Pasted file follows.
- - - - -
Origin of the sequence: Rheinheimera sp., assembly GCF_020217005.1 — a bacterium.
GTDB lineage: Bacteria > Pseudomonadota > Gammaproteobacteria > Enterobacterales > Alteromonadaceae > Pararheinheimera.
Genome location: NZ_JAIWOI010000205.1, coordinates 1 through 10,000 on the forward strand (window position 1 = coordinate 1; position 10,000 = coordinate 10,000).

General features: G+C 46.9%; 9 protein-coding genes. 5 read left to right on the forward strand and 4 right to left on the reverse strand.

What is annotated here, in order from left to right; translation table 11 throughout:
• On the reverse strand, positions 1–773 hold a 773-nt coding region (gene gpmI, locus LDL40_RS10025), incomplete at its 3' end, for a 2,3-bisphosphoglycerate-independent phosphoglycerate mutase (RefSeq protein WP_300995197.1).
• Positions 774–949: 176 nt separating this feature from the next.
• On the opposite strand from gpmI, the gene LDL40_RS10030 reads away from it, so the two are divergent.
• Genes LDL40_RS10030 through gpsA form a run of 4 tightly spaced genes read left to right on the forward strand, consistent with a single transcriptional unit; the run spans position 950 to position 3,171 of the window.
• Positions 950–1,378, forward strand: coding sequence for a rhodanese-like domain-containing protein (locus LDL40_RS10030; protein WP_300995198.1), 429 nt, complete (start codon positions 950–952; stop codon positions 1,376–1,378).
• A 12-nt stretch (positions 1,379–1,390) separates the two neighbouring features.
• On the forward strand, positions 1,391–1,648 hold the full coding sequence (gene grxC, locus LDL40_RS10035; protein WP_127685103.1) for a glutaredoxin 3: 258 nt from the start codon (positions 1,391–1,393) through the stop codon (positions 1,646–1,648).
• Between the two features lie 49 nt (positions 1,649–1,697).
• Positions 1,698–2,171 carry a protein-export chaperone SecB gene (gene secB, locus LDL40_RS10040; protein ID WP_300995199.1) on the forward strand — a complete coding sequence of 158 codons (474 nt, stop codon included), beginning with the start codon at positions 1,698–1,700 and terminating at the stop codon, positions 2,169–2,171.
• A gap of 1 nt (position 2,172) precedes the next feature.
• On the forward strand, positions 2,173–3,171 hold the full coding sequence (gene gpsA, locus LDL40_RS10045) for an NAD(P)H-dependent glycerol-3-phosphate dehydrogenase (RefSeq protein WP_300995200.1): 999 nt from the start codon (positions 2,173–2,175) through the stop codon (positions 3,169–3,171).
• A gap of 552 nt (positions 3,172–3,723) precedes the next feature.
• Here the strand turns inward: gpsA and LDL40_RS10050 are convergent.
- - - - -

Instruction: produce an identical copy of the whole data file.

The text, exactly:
Origin of the sequence: Rheinheimera sp., assembly GCF_020217005.1 — a bacterium.
GTDB lineage: Bacteria > Pseudomonadota > Gammaproteobacteria > Enterobacterales > Alteromonadaceae > Pararheinheimera.
Genome location: NZ_JAIWOI010000205.1, coordinates 1 through 10,000 on the forward strand (window position 1 = coordinate 1; position 10,000 = coordinate 10,000).

General features: G+C 46.9%; 9 protein-coding genes. 5 read left to right on the forward strand and 4 right to left on the reverse strand.

What is annotated here, in order from left to right; translation table 11 throughout:
• On the reverse strand, positions 1–773 hold a 773-nt coding region (gene gpmI, locus LDL40_RS10025), incomplete at its 3' end, for a 2,3-bisphosphoglycerate-independent phosphoglycerate mutase (RefSeq protein WP_300995197.1).
• Positions 774–949: 176 nt separating this feature from the next.
• On the opposite strand from gpmI, the gene LDL40_RS10030 reads away from it, so the two are divergent.
• Genes LDL40_RS10030 through gpsA form a run of 4 tightly spaced genes read left to right on the forward strand, consistent with a single transcriptional unit; the run spans position 950 to position 3,171 of the window.
• Positions 950–1,378, forward strand: coding sequence for a rhodanese-like domain-containing protein (locus LDL40_RS10030; protein WP_300995198.1), 429 nt, complete (start codon positions 950–952; stop codon positions 1,376–1,378).
• A 12-nt stretch (positions 1,379–1,390) separates the two neighbouring features.
• On the forward strand, positions 1,391–1,648 hold the full coding sequence (gene grxC, locus LDL40_RS10035; protein WP_127685103.1) for a glutaredoxin 3: 258 nt from the start codon (positions 1,391–1,393) through the stop codon (positions 1,646–1,648).
• Between the two features lie 49 nt (positions 1,649–1,697).
• Positions 1,698–2,171 carry a protein-export chaperone SecB gene (gene secB, locus LDL40_RS10040; protein ID WP_300995199.1) on the forward strand — a complete coding sequence of 158 codons (474 nt, stop codon included), beginning with the start codon at positions 1,698–1,700 and terminating at the stop codon, positions 2,169–2,171.
• A gap of 1 nt (position 2,172) precedes the next feature.
• On the forward strand, positions 2,173–3,171 hold the full coding sequence (gene gpsA, locus LDL40_RS10045) for an NAD(P)H-dependent glycerol-3-phosphate dehydrogenase (RefSeq protein WP_300995200.1): 999 nt from the start codon (positions 2,173–2,175) through the stop codon (positions 3,169–3,171).
• A gap of 552 nt (positions 3,172–3,723) precedes the next feature.
• Here the strand turns inward: gpsA and LDL40_RS10050 are convergent.